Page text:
To wit, “Rush” emphasizes that, unlike his rival Hunt, Lauda wasn’t exactly Mr. Popularity among other drivers. If you’re focused on pleasing others, then you aren’t truly leading — you’re merely reflecting. During that fateful week at Nürburgring, Lauda called a meeting of his fellow racers and implored them to boycott the race because of dangerous track conditions. He lost that vote but turned out to be spot-on in his assessment — tragically so.
The willingness to take an unpopular stand is common among leaders, because if being one was easy, then more people would assume leadership roles. It often rubs people the wrong way when a leader eschews popular opinion and the status quo in favor of steadfast commitment to principles (not to mention the inevitable envy of their success). Leaders often have to settle for the grudging respect they earn through consistent proof of merit. To them, it’s all about the long game.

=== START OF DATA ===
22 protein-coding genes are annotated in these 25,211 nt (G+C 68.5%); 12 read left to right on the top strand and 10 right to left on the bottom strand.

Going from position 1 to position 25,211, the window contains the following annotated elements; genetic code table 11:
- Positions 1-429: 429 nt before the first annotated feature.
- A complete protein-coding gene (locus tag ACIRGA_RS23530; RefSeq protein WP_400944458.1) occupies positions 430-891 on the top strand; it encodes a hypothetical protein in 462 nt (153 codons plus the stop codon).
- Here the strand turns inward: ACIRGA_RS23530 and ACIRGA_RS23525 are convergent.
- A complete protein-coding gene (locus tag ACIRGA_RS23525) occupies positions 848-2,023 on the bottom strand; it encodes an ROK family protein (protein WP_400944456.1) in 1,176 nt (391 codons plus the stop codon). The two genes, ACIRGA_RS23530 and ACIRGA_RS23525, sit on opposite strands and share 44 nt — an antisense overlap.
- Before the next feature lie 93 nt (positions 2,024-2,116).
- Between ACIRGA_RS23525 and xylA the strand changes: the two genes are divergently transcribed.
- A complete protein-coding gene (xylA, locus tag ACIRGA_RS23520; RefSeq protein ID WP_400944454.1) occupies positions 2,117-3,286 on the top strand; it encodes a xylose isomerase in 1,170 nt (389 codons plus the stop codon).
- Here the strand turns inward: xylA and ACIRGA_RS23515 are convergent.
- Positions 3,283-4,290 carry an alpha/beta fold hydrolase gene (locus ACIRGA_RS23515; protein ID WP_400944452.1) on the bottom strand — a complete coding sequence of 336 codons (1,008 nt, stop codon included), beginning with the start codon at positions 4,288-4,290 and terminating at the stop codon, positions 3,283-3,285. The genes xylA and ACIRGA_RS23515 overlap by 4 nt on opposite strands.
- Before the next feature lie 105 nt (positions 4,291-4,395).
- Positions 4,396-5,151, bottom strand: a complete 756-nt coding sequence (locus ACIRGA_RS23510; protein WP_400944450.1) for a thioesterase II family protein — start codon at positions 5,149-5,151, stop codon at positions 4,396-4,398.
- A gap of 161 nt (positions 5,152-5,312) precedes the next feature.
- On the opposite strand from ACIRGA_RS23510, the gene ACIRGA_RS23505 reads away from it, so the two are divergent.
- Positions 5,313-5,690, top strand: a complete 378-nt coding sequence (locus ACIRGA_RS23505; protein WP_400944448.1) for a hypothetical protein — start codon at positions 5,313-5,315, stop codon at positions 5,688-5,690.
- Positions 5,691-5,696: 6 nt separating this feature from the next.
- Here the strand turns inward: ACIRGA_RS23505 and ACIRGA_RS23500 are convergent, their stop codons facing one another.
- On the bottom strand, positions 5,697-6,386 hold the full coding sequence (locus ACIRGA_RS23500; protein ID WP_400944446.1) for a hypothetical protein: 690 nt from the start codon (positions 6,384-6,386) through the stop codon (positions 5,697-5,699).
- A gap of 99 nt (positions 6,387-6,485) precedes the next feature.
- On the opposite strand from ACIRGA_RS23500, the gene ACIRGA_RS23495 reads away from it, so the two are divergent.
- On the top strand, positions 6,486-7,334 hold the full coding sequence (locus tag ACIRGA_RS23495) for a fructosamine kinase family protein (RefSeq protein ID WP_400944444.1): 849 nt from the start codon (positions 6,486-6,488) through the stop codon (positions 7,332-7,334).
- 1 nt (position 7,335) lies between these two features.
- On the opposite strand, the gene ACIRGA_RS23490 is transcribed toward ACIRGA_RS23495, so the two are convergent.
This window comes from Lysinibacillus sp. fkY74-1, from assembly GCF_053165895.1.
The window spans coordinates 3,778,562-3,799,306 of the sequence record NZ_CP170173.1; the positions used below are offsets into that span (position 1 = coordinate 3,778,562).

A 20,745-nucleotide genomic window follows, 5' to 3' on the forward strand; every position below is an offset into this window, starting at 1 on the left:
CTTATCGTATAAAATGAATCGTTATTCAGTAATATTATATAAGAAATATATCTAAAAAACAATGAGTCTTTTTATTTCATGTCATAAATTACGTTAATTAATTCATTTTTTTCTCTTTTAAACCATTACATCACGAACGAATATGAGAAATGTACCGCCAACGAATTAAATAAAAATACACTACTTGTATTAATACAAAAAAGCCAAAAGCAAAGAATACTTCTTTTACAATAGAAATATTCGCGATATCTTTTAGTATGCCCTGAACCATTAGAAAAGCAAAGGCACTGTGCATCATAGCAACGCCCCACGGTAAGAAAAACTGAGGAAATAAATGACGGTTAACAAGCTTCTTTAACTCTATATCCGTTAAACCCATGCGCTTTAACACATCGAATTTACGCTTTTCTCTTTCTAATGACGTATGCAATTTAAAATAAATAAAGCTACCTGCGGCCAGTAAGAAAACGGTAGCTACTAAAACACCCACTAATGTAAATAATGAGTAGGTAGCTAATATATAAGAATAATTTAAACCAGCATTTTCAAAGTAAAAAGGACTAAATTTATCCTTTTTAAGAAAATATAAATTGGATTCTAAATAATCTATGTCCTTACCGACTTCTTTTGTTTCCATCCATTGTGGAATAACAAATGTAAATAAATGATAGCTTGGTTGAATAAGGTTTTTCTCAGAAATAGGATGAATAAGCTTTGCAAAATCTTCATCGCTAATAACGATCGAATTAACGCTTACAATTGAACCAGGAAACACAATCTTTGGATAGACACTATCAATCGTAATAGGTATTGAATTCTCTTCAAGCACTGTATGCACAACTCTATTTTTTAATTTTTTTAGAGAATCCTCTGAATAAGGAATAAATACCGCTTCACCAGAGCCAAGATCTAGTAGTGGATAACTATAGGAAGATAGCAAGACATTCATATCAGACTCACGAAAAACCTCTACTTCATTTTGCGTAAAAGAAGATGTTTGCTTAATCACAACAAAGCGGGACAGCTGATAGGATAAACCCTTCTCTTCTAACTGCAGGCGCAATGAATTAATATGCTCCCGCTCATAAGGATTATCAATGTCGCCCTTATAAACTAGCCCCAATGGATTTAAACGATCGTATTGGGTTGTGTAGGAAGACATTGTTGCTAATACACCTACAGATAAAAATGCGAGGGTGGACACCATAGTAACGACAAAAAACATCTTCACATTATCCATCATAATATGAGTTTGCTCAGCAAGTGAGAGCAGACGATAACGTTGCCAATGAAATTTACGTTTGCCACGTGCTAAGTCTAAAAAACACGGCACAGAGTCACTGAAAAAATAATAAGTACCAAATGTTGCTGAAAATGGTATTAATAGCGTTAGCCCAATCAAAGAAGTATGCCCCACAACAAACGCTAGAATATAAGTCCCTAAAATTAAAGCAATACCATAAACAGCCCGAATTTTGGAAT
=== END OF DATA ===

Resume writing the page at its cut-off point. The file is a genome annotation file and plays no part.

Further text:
Lauda consulted extensively with “Rush” screenwriter Peter Morgan of “Frost/Nixon” fame. In the film, Lauda (portrayed by Lauda doppelgänger Daniel Brühl) says to James Hunt (Chris Hemsworth): “A wise man can learn more from his enemies than a fool from his friends.”
Take the celebrity your kids idolize. Now take the celebrity who recently engaged in a public catfight with your kid’s favorite celeb. Now try to imagine Lauda’s words of wisdom coming out of either of their mouths. Better yet, take your kids to see “Rush” so they can learn what their standard for heroism ought to be.
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